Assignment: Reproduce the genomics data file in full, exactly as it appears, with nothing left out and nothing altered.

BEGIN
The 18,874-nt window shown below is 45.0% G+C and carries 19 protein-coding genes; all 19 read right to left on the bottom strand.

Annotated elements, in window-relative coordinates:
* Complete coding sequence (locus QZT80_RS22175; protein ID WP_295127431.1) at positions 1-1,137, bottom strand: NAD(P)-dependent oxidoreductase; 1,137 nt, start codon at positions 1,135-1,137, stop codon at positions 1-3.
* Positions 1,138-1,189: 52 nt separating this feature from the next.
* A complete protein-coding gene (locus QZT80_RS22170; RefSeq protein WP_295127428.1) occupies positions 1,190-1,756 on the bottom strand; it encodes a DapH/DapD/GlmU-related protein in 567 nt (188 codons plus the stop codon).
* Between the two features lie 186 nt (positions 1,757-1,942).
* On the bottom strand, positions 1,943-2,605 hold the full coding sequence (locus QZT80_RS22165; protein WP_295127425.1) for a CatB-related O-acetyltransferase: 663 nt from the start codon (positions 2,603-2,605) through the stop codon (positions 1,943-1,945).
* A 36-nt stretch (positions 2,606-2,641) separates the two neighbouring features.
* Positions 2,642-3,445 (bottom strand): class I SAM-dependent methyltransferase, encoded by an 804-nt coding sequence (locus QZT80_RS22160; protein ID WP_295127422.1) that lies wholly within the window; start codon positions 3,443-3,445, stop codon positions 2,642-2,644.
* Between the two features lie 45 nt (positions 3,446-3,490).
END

The 18,874-nt window shown below is 45.0% G+C and carries 19 protein-coding genes; all 19 read right to left on the bottom strand.

Annotated elements, in window-relative coordinates:
* Complete coding sequence (locus QZT80_RS22175; protein ID WP_295127431.1) at positions 1-1,137, bottom strand: NAD(P)-dependent oxidoreductase; 1,137 nt, start codon at positions 1,135-1,137, stop codon at positions 1-3.
* Positions 1,138-1,189: 52 nt separating this feature from the next.
* A complete protein-coding gene (locus QZT80_RS22170; RefSeq protein WP_295127428.1) occupies positions 1,190-1,756 on the bottom strand; it encodes a DapH/DapD/GlmU-related protein in 567 nt (188 codons plus the stop codon).
* Between the two features lie 186 nt (positions 1,757-1,942).
* On the bottom strand, positions 1,943-2,605 hold the full coding sequence (locus QZT80_RS22165; protein WP_295127425.1) for a CatB-related O-acetyltransferase: 663 nt from the start codon (positions 2,603-2,605) through the stop codon (positions 1,943-1,945).
* A 36-nt stretch (positions 2,606-2,641) separates the two neighbouring features.
* Positions 2,642-3,445 (bottom strand): class I SAM-dependent methyltransferase, encoded by an 804-nt coding sequence (locus QZT80_RS22160; protein ID WP_295127422.1) that lies wholly within the window; start codon positions 3,443-3,445, stop codon positions 2,642-2,644.
* Between the two features lie 45 nt (positions 3,446-3,490).